Inge Lamprecht
4 minute read
15 Sep 2016
3:03 pm

SA’s credit rating fortunes balanced on a knife-edge

Inge Lamprecht

Old Mutual Investment Group says downgrade decision can go either way.

South Africa’s credit rating fortunes are balanced on a knife-edge.

Johann Els, senior economist at the Old Mutual Investment Group, says there is a  50-50 chance that South Africa’s sovereign credit rating won’t be downgraded to junk status.

This is a somewhat worse probability than a few months ago as political uncertainty has increased “quite a bit” in recent weeks, he says.

“So it is a very close call at the moment.”

His comments come after Finance Minister Pravin Gordhan on Tuesday expressed optimism about South Africa’s chances of retaining its investment grade rating in December.

South African minister of Finance| Supplied

South African minister of Finance| Supplied

S&P and Fitch both have South Africa on the lowest investment-grade rating (BBB-), but S&P has a negative outlook while Moody’s rates the country two notches above sub-investment grade (Baa2) with a negative outlook.

Els says a couple of steps have to be taken to avoid a downgrade and it seems the Minister and government are aiming to address these issues.

These include strengthening state-owned enterprises and ensuring that it over delivers on fiscal targets. Slower economic growth and lower tax receipts will make this difficult and National Treasury will have to announce tax hikes and/or spending cuts.

“It will probably end up being a combination of those,” Els says.

There is also an expectation of an announcement around secret strike ballots.

These three areas are probably the minimum requirements to avoid a downgrade by S&P. If government can deliver in these areas the probability of being downgraded can shift quite a bit lower than 50%, Els argues.

Although concerns around a downgrade remain, the economic outlook seems better than it did a few months ago.

Inflation and growth

Els reckons inflation has peaked and that interest rates could be cut during the latter part of next year.

An improved inflation outlook is mainly the result of an improvement in volatility drivers – the rand and oil – which have helped to facilitate petrol price reductions in August and September. With a more “normal” rainfall season expected, the outlook for food inflation has also improved.

Els says even though they expected food inflation to come down rapidly next year, the decline will probably be even more significant than previously anticipated.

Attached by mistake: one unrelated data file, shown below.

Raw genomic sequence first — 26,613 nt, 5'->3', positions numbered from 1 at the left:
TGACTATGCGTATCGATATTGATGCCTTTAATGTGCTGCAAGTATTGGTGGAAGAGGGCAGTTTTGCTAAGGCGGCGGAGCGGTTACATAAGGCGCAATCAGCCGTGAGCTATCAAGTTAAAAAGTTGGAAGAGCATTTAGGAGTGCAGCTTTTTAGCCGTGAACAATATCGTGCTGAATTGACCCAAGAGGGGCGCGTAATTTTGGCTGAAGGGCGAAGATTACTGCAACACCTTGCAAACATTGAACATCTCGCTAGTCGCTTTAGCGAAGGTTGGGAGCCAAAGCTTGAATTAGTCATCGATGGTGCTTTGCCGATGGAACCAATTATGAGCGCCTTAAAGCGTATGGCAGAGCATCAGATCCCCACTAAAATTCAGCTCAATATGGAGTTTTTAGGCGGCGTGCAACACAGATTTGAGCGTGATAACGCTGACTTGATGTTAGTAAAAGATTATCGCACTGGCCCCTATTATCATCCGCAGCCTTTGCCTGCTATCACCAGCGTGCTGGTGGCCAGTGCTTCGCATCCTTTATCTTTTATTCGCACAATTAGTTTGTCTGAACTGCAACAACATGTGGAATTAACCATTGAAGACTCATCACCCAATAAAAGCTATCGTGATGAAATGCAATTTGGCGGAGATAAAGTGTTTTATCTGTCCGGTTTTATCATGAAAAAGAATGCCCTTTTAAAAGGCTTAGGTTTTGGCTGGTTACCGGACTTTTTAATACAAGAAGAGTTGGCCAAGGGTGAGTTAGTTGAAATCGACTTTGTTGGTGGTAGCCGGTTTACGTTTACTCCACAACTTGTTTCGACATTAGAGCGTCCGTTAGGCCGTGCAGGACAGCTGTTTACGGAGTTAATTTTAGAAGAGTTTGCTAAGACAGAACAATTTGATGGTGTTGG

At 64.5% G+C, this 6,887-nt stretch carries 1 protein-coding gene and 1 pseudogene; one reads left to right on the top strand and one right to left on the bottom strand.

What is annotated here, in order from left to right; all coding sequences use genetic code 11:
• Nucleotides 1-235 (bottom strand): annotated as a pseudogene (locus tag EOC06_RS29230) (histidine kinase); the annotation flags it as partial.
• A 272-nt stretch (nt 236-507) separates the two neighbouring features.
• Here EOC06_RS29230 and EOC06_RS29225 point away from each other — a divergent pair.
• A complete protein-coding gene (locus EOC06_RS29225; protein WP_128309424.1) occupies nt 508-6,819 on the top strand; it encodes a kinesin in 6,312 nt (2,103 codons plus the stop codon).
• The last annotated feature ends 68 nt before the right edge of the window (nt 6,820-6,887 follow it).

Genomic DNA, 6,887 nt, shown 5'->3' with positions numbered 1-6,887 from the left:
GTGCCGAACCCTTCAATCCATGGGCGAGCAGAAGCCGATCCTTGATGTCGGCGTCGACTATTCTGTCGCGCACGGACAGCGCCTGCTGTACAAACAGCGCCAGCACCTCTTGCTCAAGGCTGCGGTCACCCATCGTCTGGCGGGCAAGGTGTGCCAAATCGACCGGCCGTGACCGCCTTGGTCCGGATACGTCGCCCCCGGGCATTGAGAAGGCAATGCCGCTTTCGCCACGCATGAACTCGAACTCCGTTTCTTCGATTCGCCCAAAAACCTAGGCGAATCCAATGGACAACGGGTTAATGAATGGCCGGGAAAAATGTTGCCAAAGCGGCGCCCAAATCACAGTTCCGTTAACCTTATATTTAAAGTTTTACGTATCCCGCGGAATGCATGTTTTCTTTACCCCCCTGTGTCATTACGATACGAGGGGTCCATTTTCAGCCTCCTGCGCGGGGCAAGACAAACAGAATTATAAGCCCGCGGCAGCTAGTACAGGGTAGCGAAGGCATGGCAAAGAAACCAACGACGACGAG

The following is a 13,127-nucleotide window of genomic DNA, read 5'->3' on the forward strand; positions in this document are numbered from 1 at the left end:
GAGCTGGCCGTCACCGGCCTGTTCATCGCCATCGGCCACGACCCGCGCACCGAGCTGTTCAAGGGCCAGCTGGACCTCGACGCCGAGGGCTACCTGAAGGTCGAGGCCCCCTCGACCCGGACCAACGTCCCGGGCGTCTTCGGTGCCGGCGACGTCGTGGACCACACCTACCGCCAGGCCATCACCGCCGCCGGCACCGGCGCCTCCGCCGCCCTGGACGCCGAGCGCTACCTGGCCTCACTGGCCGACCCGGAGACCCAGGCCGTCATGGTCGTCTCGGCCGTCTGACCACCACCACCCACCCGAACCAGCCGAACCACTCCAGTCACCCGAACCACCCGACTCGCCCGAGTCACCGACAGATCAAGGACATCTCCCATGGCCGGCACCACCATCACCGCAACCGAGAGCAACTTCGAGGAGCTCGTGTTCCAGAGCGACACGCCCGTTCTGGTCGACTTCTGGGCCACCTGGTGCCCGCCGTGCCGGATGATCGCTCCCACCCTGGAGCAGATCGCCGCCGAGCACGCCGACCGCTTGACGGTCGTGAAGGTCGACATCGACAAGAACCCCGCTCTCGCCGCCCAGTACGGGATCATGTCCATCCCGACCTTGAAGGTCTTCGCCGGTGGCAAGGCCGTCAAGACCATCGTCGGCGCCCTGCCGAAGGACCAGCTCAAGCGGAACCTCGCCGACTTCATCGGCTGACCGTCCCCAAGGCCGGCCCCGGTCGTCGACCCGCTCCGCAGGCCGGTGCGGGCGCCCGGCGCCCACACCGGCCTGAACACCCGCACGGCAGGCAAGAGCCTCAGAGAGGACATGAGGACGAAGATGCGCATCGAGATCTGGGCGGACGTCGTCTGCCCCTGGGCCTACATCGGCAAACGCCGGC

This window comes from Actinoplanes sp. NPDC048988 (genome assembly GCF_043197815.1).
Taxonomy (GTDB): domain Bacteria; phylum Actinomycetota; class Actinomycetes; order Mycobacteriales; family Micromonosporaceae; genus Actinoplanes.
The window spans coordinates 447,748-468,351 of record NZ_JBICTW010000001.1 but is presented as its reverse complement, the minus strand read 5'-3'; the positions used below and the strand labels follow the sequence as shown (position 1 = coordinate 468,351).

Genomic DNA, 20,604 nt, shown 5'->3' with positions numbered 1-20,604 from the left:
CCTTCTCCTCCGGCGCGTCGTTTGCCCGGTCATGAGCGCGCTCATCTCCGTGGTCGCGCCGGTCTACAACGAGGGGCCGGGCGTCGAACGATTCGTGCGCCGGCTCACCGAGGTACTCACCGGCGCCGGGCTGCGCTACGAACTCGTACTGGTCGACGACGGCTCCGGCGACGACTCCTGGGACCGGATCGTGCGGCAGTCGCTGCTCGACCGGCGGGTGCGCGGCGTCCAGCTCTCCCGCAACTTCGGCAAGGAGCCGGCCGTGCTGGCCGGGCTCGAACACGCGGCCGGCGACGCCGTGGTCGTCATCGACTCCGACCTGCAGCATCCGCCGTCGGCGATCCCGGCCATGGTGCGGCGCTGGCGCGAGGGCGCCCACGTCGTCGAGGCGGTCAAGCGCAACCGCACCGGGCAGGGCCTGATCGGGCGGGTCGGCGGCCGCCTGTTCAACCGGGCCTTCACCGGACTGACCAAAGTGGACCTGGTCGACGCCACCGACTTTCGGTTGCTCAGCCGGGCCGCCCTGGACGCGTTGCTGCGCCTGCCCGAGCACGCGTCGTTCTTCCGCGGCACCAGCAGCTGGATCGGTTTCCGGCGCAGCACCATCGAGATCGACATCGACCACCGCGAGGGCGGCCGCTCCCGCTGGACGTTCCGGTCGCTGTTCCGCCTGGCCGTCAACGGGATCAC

The pass through from a weaker rand has also continued to be quite weak and prices haven’t increased to the extent one would have anticipated.

At the same time the economic growth outlook seems to have improved, albeit only slightly. Reserve Bank governor Lesetja Kganyago recently indicated that it would adjust its economic growth expectation for the year from the current 0% at its next meeting.

Reserve Bank governor Lesetja Kganyago. Picture: GCIS/SAPA

Reserve Bank governor Lesetja Kganyago. Picture: GCIS/SAPA

The Old Mutual Investment Group expects growth of 0.5% this year.

“On average with a negative first quarter [-1.2%] and a positive second quarter number [+3.3%] , growth in the first half of this year was 1.1%. The same growth in the second half will give us that 0.5% growth for this year.”

Although the pick-up expected into next year remains weak, it seems that the economy has turned the corner.

“We don’t expect a recession, but of course [a] recession is academic. Two slightly negative quarters would be a recession but very low… continuously positive [growth] would be as bad or worse than having a short sharp recession.”


Els says while the medium-term budget policy statement (MTBPS) is not normally a forum to announce tax changes, it could be different this year and Treasury may be forced to announce some changes, even if it doesn’t provide detail.

The budget numbers will however have to convince the ratings agencies that it is going to stick to fiscal targets.

“There will also probably need to be expenditure cutbacks. Expenditure seems under control, but we probably need to see further evidence of that.”

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The wage bill, social grants and interest payments account for 58% of total government spending, and there isn’t much wiggle room in these areas.

Els says unfortunately the easiest way to reduce expenditure is to cut capital spending, but it would be bad for the economy if the belt is tightened too much in this area. There also seems to be room for the government’s chief procurement office to cut back on inefficiencies – not only corruption – but with regard to government contracts and business.

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